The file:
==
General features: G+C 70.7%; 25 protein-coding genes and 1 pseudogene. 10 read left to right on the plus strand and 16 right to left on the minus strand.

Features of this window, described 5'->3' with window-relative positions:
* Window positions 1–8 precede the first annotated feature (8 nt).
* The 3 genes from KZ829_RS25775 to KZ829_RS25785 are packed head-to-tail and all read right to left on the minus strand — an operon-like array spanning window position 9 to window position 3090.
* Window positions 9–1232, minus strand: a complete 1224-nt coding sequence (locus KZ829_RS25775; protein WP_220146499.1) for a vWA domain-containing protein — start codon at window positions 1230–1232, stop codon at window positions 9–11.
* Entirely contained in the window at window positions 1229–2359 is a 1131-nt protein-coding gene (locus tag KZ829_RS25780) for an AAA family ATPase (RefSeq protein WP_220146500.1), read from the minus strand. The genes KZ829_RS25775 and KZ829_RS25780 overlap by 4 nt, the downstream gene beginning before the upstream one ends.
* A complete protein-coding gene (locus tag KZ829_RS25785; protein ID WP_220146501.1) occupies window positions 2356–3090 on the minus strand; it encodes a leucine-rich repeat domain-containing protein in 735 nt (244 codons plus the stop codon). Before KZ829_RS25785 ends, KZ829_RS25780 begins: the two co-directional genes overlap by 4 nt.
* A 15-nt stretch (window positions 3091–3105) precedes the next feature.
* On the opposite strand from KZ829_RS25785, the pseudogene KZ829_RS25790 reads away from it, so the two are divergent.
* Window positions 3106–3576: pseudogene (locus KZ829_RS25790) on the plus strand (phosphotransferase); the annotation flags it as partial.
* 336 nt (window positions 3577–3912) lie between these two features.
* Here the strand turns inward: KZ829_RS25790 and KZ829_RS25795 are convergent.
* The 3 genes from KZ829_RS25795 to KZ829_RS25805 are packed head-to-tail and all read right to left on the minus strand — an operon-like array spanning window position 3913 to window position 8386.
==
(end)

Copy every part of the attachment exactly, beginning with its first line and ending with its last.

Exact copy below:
General features: G+C 70.7%; 25 protein-coding genes and 1 pseudogene. 10 read left to right on the plus strand and 16 right to left on the minus strand.

Features of this window, described 5'->3' with window-relative positions:
* Window positions 1–8 precede the first annotated feature (8 nt).
* The 3 genes from KZ829_RS25775 to KZ829_RS25785 are packed head-to-tail and all read right to left on the minus strand — an operon-like array spanning window position 9 to window position 3090.
* Window positions 9–1232, minus strand: a complete 1224-nt coding sequence (locus KZ829_RS25775; protein WP_220146499.1) for a vWA domain-containing protein — start codon at window positions 1230–1232, stop codon at window positions 9–11.
* Entirely contained in the window at window positions 1229–2359 is a 1131-nt protein-coding gene (locus tag KZ829_RS25780) for an AAA family ATPase (RefSeq protein WP_220146500.1), read from the minus strand. The genes KZ829_RS25775 and KZ829_RS25780 overlap by 4 nt, the downstream gene beginning before the upstream one ends.
* A complete protein-coding gene (locus tag KZ829_RS25785; protein ID WP_220146501.1) occupies window positions 2356–3090 on the minus strand; it encodes a leucine-rich repeat domain-containing protein in 735 nt (244 codons plus the stop codon). Before KZ829_RS25785 ends, KZ829_RS25780 begins: the two co-directional genes overlap by 4 nt.
* A 15-nt stretch (window positions 3091–3105) precedes the next feature.
* On the opposite strand from KZ829_RS25785, the pseudogene KZ829_RS25790 reads away from it, so the two are divergent.
* Window positions 3106–3576: pseudogene (locus KZ829_RS25790) on the plus strand (phosphotransferase); the annotation flags it as partial.
* 336 nt (window positions 3577–3912) lie between these two features.
* Here the strand turns inward: KZ829_RS25790 and KZ829_RS25795 are convergent.
* The 3 genes from KZ829_RS25795 to KZ829_RS25805 are packed head-to-tail and all read right to left on the minus strand — an operon-like array spanning window position 3913 to window position 8386.